If you meant me Carnaptious, yes I joined the forum in 2010, but have bought and ridden MTB's since the 80's. (First one a second hand Raleigh which was really just a road 531 tubed bike with knobbly tyres and a box load of gears.)

I think you'll agree though that MTB's were 'sorted' by 2010, and were more capable than most riders, yet there have been many changes since then (the usual way of fashion) which while not making them worse, may not have made them a great deal better?

At anyrate, the 2010 Stumpy with its 3X10 gearing and 'older' geometry certainly feels retro after only 8 years, which makes you wonder how it will all be in another 8 years time? (Though the most useful change from some points of view has been the 29 er revolution - all for that!! Laughing )

P.S. Mr. Carnaptious. You apparently don't like dropper posts! Have to agree there! Wink
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CarnaptiousB'Stard



Joined: 23 Sep 2016
Posts: 219
Location: Thorntonhall

PostPosted: Tue Sep 18, 2018 8:09 am    Post subject: Reply with quote

Mustard wrote:
If you meant me Carnaptious, yes I joined the forum in 2010, but have bought and ridden MTB's since the 80's. (First one a second hand Raleigh which was really just a road 531 tubed bike with knobbly tyres and a box load of gears.)

I think you'll agree though that MTB's were 'sorted' by 2010, and were more capable than most riders, yet there have been many changes since then (the usual way of fashion) which while not making them worse, may not have made them a great deal better?

At anyrate, the 2010 Stumpy with its 3X10 gearing and 'older' geometry certainly feels retro after only 8 years, which makes you wonder how it will all be in another 8 years time? (Though the most useful change from some points of view has been the 29 er revolution - all for that!! Laughing )

P.S. Mr. Carnaptious. You apparently don't like dropper posts! Have to agree there! Wink

Not you Mustard the fellow who posted the topic.
I’m an advocate of 26” being the optimum if you want your MTB ‘ing to be about technical skill and not just speed.
MTB ‘ing IMO has become more pampered over the years with several “innovations “ and it’s taking the actual challenge out of it.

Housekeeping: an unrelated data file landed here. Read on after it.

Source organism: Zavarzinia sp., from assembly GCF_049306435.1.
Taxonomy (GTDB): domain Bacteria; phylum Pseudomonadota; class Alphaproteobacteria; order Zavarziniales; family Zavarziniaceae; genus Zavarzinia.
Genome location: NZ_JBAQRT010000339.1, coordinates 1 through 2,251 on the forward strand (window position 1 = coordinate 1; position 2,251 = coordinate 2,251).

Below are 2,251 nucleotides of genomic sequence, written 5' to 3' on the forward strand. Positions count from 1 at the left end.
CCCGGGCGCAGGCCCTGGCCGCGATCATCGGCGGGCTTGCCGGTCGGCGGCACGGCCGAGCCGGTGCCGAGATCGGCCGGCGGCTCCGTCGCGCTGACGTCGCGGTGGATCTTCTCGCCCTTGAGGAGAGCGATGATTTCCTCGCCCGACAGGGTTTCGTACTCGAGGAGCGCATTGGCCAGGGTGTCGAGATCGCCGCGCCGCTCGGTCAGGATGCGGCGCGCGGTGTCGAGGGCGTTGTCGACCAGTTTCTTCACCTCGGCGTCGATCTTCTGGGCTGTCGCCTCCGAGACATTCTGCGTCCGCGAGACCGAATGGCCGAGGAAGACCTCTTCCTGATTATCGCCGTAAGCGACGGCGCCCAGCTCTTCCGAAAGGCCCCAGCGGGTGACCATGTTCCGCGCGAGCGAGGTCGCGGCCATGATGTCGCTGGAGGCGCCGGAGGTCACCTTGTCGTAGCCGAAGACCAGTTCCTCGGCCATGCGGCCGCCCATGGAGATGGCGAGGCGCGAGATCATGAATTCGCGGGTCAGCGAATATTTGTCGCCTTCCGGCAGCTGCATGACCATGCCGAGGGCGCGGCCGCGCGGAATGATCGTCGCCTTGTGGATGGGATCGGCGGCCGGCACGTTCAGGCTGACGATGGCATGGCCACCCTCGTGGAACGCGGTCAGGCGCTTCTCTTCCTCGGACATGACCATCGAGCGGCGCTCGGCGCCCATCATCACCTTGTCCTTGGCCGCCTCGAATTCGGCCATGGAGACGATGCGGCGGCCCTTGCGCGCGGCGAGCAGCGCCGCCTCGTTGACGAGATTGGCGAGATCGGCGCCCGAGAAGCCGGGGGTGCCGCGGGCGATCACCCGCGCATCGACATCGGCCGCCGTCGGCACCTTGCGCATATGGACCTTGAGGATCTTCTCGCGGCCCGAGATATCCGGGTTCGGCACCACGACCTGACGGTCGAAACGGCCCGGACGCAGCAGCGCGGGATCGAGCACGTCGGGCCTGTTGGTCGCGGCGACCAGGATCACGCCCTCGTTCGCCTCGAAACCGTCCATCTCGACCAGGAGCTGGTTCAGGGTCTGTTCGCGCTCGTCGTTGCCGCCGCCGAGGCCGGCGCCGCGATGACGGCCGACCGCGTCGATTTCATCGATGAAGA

Imagine my horror when I heard they were introducing 29ers to DH and thinking of straightening some of the courses !!! Surprised
I’m always glad when I see another 26er on my local trails and fwiw no 29er has beaten me on DH sections .
They are too busy (apprehensive) wrestling with their gargantuan front wheel to actually achieve any speed on them.Thus negating their purpose of higher speed.
Although to be fair it is on loose over hard and I have mahoosive grip on my old skool Nokians !!! Wink
Plenty to say on this Mustard but work beckons .
Get back to you.

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Mustard



Joined: 28 Dec 2010
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PostPosted: Tue Sep 18, 2018 6:00 pm    Post subject: Reply with quote

I certainly agree that a good 26er with a good rider won't easily be equalled down a technical descent taken at speed. A 29er is fine for steep, rocky, but STRAIGHT technical descents, especially when you need to delicately pick your way over jumbled rocky slabs with holes as you drop off them (where speed isn't an option). That's where I find bigger wheels FEEL that bit safer in avoiding headers.

A good bike is a good bike no matter what wheel size, and it's human nature for us to 'take to some, and not others. I went off the Stumpy when I fell for a new Camber, but it patiently stood there in the workshop, sending out those positive waves, (it's a good looker), and I now look forward to using it once again. (Not least because it bucks the current 1X gear trains!!)

On Saturday, I was riding the hill tops over Carlton Bank way, and was surprised to find a Mountain Bike event taking place with literally hundreds of them taking part. I don't think I spotted any using the old 3X gearing set up (or even 2X), but I did note that it didn't help them get up the steep climbs, of which there were a lot, any easier!

But each to their own. If steam engines can make a comeback (specials on the main lines) it wouldn't surprise me if 26 does, also. (Best of luck with your downhill exploits sir. Razz )
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CarnaptiousB'Stard



Joined: 23 Sep 2016
Posts: 219
Location: Thorntonhall

PostPosted: Thu Sep 20, 2018 10:18 pm    Post subject: Reply with quote

I’m not a DH’er incidently Cool
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martini henrie



Joined: 01 Jun 2010
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PostPosted: Sun Sep 23, 2018 7:41 pm    Post subject: Reply with quote

26ers are now kids bikes...

How has the bike hunt gone, beyond all the banter here?

Cool
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CarnaptiousB'Stard



Joined: 23 Sep 2016
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Location: Thorntonhall

PostPosted: Sun Sep 23, 2018 7:54 pm    Post subject: Reply with quote

martini henrie wrote:
26ers are now kids bikes...

How has the bike hunt gone, beyond all the banter here?

Cool

Have we been kidding ourselves on all these years then ?
Wink
If I was to be personally shopping for another 26er it would need to be custom but it would be a welcome cross to bear.
I’m hoping that fashion as it always does goes full circle and we see the 26er back where it should be.
29ers are the 3D television moment of the MTB world.